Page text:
When it comes to stents, thin is in. In order to meet clinical demands for enhanced stent delivery and flexibility, medical device OEMs are striving to push the envelope and produce platforms with increasingly thin struts. But as these diminutive designs hit the market, emerging issues such as shrinkage and longitudinal compression are beginning to cast a shadow on the performance and reliability of some thin-strut stents.
A case series published online in the journal EuroIntervention proved to be the catalyst for a recent industry frenzy focused on a potential flaw found in some thin-strut stents. Conducted by two UK-based physicians, the series drew attention to the observed vulnerability of Biosensors International's BioMatrix, Boston Scientific's Promus Element, and Medtronic's Endeavor stent to longitudinal compression.
"The move over the years has been for stents to have thinner struts and to have different designs that would make them more flexible and deliverable in very tortuous and calcified coronary arteries," Simon Walsh, a physician involved in the study, told the theheart.org. "That's been the trend across the industry--and it's been an advance--but we're starting to see that once we use the stents in some of our more challenging subsets of patients, there are some limitations."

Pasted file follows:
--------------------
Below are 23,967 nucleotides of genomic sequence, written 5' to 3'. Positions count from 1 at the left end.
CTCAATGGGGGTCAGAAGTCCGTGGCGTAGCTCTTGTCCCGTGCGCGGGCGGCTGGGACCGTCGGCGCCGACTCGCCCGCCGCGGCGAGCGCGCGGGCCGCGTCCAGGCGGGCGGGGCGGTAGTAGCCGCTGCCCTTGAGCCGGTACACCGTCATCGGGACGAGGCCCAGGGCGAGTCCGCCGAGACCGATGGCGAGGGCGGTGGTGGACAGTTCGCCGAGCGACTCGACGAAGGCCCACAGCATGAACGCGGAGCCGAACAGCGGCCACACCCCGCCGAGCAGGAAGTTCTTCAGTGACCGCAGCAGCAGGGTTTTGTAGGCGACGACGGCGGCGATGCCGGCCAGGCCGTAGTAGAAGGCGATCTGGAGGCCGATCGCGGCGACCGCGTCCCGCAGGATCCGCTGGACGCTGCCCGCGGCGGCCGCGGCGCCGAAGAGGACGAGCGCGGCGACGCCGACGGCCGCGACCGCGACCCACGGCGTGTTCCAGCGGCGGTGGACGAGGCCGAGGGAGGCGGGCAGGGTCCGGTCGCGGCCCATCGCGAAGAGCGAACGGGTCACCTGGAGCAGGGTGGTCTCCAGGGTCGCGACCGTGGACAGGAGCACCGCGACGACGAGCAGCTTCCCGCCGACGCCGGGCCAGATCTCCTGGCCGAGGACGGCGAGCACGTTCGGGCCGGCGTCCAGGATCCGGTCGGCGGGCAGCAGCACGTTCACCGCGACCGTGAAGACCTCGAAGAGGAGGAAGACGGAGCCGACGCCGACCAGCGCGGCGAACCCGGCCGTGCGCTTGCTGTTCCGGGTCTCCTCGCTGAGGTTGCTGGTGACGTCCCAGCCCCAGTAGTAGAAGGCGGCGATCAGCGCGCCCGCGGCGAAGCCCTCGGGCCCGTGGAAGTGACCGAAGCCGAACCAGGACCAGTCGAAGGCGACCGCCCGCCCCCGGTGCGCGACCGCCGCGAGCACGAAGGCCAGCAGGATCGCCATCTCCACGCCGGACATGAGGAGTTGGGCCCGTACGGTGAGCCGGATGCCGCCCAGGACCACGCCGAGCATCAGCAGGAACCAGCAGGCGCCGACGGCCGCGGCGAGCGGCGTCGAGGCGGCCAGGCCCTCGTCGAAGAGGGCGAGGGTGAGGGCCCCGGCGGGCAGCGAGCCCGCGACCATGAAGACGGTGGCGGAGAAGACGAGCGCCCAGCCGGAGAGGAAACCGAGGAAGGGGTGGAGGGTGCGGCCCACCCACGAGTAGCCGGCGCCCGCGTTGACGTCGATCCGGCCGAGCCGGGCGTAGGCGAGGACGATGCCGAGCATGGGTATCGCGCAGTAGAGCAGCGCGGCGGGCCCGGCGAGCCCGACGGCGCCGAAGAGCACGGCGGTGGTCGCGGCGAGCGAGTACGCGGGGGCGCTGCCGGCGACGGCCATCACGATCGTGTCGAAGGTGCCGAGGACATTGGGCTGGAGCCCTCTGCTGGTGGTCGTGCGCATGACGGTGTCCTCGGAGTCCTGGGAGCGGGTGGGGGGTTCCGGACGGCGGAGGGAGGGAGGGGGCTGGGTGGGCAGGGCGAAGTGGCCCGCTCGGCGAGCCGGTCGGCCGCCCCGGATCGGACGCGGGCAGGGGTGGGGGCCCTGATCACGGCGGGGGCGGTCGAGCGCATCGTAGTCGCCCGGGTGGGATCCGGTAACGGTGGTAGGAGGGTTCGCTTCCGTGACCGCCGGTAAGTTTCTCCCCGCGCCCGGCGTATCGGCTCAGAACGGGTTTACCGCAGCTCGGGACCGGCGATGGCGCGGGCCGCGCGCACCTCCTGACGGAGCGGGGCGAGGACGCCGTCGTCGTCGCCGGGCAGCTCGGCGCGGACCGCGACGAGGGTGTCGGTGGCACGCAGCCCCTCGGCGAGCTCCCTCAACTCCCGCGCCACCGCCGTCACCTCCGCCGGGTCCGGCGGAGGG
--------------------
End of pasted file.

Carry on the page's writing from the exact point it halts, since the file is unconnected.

Building on the buzz, organizers of the Transcatheter Cardiovascular/Therapeutics (TCT) conference tacked on several talks about longitudinal compression to the agenda mere days before the event. But while presenters at TCT relayed anecdotes of longitudinal compression in various stents, most downplayed the issue as relatively rare and cautioned against getting caught up in the hype. Several speakers also noted that stent design may not be the sole culprit--surgical technique may also be a factor.
The safety of thin-strut stent designs was again called into question, however, in a recent case report and accompanying editorial in the Journal of Interventional Cardiology. In the report, the journal's editor Cindy Grines, a cardiologist, and her colleagues detail a case in which a patient suffered a heart attack as a result of the deformation of a Boston Scientific Ion coronary stent. The thin-strut Ion paclitaxel-eluting platinum-chromium coronary stent system, which obtained FDA clearance in April, demonstrated deformation, accordioning, and shortening of about 35%, according to Grines. She described this stent shrinkage in her editorial as "disturbing."
Although Boston Scientific may have some explaining to do on behalf of its Ion system, other manufacturers of thin-strut stents don't need to go on the defensive just yet. But experts do seem to be attributing these performance issues to thin-strut stent platform designs. And in light of this heightened scrutiny, OEMs would be wise to reevaluate next-generation stent designs to ensure that, by pursuing thinner struts, they are not compromising longitudinal strength and integrity. Companies should also consider heeding TCT presenters' suggestions to adopt standardized longitudinal strength-testing protocols in order to allay cardiologists' concerns. After all, being thin isn't everything.